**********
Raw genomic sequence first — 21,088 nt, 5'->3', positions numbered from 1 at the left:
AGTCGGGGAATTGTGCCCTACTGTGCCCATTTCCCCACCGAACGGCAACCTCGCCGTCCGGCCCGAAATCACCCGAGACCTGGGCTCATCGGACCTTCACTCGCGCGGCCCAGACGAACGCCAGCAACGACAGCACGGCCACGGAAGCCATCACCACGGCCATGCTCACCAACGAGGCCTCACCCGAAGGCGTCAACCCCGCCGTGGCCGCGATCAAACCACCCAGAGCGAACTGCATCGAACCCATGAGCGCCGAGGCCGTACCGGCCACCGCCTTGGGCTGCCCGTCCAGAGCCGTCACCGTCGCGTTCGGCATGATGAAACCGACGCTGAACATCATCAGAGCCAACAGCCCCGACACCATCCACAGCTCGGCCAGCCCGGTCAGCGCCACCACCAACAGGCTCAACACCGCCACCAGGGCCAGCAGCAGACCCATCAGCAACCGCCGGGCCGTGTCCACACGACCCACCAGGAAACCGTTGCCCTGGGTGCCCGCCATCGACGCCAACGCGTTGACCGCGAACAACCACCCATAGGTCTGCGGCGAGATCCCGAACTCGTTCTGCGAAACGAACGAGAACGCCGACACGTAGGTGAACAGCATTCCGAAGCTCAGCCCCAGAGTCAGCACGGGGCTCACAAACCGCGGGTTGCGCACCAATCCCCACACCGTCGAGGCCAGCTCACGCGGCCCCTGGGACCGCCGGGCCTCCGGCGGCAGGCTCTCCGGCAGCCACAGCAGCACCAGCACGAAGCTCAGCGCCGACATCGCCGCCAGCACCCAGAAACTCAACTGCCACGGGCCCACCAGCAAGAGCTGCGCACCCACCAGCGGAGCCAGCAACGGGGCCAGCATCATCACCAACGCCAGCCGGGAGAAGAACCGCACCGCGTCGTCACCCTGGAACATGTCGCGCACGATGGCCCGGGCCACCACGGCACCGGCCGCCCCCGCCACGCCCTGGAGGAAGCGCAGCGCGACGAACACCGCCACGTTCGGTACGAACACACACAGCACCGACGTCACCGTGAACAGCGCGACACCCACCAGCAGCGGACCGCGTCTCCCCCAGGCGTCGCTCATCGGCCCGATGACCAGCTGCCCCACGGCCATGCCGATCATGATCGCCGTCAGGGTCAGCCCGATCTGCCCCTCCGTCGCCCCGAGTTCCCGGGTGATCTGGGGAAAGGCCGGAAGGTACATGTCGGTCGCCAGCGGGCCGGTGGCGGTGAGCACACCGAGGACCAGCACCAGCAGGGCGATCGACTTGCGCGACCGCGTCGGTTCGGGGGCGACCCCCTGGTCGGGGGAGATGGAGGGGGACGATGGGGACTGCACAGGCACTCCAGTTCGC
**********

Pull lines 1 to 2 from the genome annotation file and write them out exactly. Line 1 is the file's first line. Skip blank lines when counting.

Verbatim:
Raw genomic sequence first — 21,088 nt, 5'->3', positions numbered from 1 at the left:
AGTCGGGGAATTGTGCCCTACTGTGCCCATTTCCCCACCGAACGGCAACCTCGCCGTCCGGCCCGAAATCACCCGAGACCTGGGCTCATCGGACCTTCACTCGCGCGGCCCAGACGAACGCCAGCAACGACAGCACGGCCACGGAAGCCATCACCACGGCCATGCTCACCAACGAGGCCTCACCCGAAGGCGTCAACCCCGCCGTGGCCGCGATCAAACCACCCAGAGCGAACTGCATCGAACCCATGAGCGCCGAGGCCGTACCGGCCACCGCCTTGGGCTGCCCGTCCAGAGCCGTCACCGTCGCGTTCGGCATGATGAAACCGACGCTGAACATCATCAGAGCCAACAGCCCCGACACCATCCACAGCTCGGCCAGCCCGGTCAGCGCCACCACCAACAGGCTCAACACCGCCACCAGGGCCAGCAGCAGACCCATCAGCAACCGCCGGGCCGTGTCCACACGACCCACCAGGAAACCGTTGCCCTGGGTGCCCGCCATCGACGCCAACGCGTTGACCGCGAACAACCACCCATAGGTCTGCGGCGAGATCCCGAACTCGTTCTGCGAAACGAACGAGAACGCCGACACGTAGGTGAACAGCATTCCGAAGCTCAGCCCCAGAGTCAGCACGGGGCTCACAAACCGCGGGTTGCGCACCAATCCCCACACCGTCGAGGCCAGCTCACGCGGCCCCTGGGACCGCCGGGCCTCCGGCGGCAGGCTCTCCGGCAGCCACAGCAGCACCAGCACGAAGCTCAGCGCCGACATCGCCGCCAGCACCCAGAAACTCAACTGCCACGGGCCCACCAGCAAGAGCTGCGCACCCACCAGCGGAGCCAGCAACGGGGCCAGCATCATCACCAACGCCAGCCGGGAGAAGAACCGCACCGCGTCGTCACCCTGGAACATGTCGCGCACGATGGCCCGGGCCACCACGGCACCGGCCGCCCCCGCCACGCCCTGGAGGAAGCGCAGCGCGACGAACACCGCCACGTTCGGTACGAACACACACAGCACCGACGTCACCGTGAACAGCGCGACACCCACCAGCAGCGGACCGCGTCTCCCCCAGGCGTCGCTCATCGGCCCGATGACCAGCTGCCCCACGGCCATGCCGATCATGATCGCCGTCAGGGTCAGCCCGATCTGCCCCTCCGTCGCCCCGAGTTCCCGGGTGATCTGGGGAAAGGCCGGAAGGTACATGTCGGTCGCCAGCGGGCCGGTGGCGGTGAGCACACCGAGGACCAGCACCAGCAGGGCGATCGACTTGCGCGACCGCGTCGGTTCGGGGGCGACCCCCTGGTCGGGGGAGATGGAGGGGGACGATGGGGACTGCACAGGCACTCCAGTTCGC